|Surveys, vocational education, more collaboration and maximizing of resources, along with workshops, and the development of a clearinghouse of events were some of the ideas discussed at the Gratiot County Strategic Planning session Wednesday night.
Elected officials and community members were charged to find something that could be completed in 14 months.
Formed into groups to discuss topics such as economic development or education, they often overlapped.
Kirk Smith, on the Breckenridge Planning Commission, represented his group on economic development. He suggested a wage and employment survey that would outline what employers need now and what they might need in the future.
Education for those jobs could and should be provided.
A survey of the county's infrastructure and its agricultural needs was also suggested.
Nick Piccolo, Alma City Commissioner representing the panel on education, also spoke of the need for vocational training in the county.
His group saw a need for affordable day care, and perhaps foreign language instruction in the elementary schools.
He also said that it would be a good idea to look at what schools will be like in five years. And, he presented the possibility of a Gratiot Isabella Regional Education Service District millage to provide the seed money so training could take place in Gratiot.
"Do we invest in Gratiot County?" he asked. "Can we do this?"
Ithaca City Manager Chelsey Foster represented the panel on public service and he spoke of the collaborative efforts already begun in areas of public safety, with fire and police.
He said that when his fire board gets together they often ask, why is this area in the Alma Fire District and this one in Ithaca's?
"It's high time we take a look at those maps," he said.
Transportation is available in Alma and St. Louis, the Commission on Aging provides some transportation, along with the Patient Equipment Locker and the Chippewa Cab.
"We perceive there is a need, but is there really?" he asked.
A survey is needed for that as well.
The cities have discussed joint bidding, getting the department of public works for all three cities together and the possibility that Ithaca would join with Alma and St. Louis on their waste management.
He also suggested that every community "chip some money into the pot" to buy fire equipment, as an example, that could be shared by all.
Becky Roslund, Ithaca's former Downtown Development Director, represented the panel that was focused on the county's downtowns.
They discussed many things, she said.
Among those ideas included outdoor seating, workshops for businesses that could include the best utilization of space as well as safety factors.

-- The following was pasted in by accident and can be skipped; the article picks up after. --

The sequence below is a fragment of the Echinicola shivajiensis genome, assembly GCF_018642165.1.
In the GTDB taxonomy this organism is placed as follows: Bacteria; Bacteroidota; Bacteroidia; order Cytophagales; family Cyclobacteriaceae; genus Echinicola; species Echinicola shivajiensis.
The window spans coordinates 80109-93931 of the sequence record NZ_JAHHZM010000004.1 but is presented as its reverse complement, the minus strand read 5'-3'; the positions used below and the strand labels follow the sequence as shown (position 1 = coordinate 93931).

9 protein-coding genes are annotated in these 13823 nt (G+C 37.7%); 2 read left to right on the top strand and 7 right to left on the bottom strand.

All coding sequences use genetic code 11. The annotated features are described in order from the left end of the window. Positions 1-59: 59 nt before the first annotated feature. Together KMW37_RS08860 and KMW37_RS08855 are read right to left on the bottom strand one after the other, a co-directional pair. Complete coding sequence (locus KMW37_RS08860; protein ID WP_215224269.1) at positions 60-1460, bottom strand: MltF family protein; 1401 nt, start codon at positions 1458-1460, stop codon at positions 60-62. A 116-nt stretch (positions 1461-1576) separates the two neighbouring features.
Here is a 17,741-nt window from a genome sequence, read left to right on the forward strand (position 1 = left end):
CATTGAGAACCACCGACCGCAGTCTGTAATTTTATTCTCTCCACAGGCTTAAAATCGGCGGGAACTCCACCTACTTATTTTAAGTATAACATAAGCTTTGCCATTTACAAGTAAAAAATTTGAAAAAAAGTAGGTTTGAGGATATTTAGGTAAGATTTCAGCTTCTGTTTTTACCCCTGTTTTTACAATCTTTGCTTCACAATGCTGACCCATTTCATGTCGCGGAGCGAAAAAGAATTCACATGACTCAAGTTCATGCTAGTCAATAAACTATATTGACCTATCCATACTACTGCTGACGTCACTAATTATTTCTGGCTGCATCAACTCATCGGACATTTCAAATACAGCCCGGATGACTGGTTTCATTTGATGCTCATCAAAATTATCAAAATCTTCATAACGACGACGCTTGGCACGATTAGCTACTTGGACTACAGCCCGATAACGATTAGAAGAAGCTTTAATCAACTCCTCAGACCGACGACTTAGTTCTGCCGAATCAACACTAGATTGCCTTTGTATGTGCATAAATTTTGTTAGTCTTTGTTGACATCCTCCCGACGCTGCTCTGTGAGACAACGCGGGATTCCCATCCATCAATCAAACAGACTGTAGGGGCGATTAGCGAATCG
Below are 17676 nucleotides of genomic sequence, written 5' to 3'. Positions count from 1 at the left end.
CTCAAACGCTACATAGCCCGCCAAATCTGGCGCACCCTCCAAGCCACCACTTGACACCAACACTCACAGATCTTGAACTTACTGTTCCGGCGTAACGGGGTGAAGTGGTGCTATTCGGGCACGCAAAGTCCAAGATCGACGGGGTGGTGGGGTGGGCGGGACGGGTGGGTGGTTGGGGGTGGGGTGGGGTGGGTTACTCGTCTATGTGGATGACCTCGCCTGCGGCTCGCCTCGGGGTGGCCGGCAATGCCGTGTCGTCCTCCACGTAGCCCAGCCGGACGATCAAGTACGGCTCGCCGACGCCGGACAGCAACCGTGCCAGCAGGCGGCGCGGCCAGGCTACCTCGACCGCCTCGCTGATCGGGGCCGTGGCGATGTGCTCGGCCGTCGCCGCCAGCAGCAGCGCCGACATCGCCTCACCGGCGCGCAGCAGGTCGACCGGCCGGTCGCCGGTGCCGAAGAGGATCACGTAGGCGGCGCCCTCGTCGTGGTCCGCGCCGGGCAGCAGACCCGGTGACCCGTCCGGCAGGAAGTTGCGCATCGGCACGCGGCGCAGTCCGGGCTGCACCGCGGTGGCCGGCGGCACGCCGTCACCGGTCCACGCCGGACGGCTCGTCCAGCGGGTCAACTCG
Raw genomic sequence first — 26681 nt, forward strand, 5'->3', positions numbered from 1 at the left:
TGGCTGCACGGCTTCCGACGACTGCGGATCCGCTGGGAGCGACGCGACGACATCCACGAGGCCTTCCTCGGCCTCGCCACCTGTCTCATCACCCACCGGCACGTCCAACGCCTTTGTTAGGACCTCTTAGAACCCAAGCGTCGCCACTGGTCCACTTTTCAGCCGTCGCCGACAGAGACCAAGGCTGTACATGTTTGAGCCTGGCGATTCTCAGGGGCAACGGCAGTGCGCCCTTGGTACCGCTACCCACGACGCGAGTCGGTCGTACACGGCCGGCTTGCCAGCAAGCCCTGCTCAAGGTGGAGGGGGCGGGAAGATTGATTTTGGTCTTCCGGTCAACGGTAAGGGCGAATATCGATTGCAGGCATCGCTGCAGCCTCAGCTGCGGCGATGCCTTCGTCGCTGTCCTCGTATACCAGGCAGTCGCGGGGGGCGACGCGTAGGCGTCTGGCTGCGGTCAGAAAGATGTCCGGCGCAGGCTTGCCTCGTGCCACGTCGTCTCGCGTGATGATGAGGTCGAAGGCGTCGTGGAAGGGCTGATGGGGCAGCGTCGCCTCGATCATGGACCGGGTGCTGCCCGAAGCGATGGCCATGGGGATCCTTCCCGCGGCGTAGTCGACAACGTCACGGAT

Cluster stores, extended store hours, the creation of incubator businesses, downtown work co-ops for high school students, and heated sidewalks were some other ideas.
Making the downtowns "golf cart friendly," was another idea, along with encouraging retirees to move downtown.
Pine River Township Supervisor Kevin Beeson represented the panel on the quality of life in Gratiot.
"We like it the way it is," he said. "It's not Saginaw or Lansing. You can walk up and down the streets."
The county and the cities have parks but they could be used better, he said.
Rails to Trails was another asset but not easily accessible to all in the county, he said.
Countywide recreation doesn't exist as it does in other areas of the state.
"We all do our own little thing," he said.
But when it comes to culture, the area is blessed, he said, noting the Alma Symphony, Alma College's Theater for Performing Arts and Gratiot County Players to name only three.
Unfortunately, not everyone knows about those types of activities.
"There isn't a clearing house," he said, "and we don't know where to look."
But he also mentioned "The Restaurant."
"Anyone heard of that before?" he joked of the community's often-expressed desire for one of many popular chain restaurants.
"We all feel that need," he said. "We either eat on red plastic seats or go to Mt. Pleasant. We feel we're being cheated because we're not big enough."
The restaurant would be successful, he predicted, "if they'd just build it."
He also suggested the creation of a park where people could ride their all-terrain vehicles.
Alma City Manager Phil Moore told those in attendance that their planning would not stop with the night's session.
"We expect you to help us in the next step," he said, informing them of the meeting later in the month to work out ways to implement the suggestions.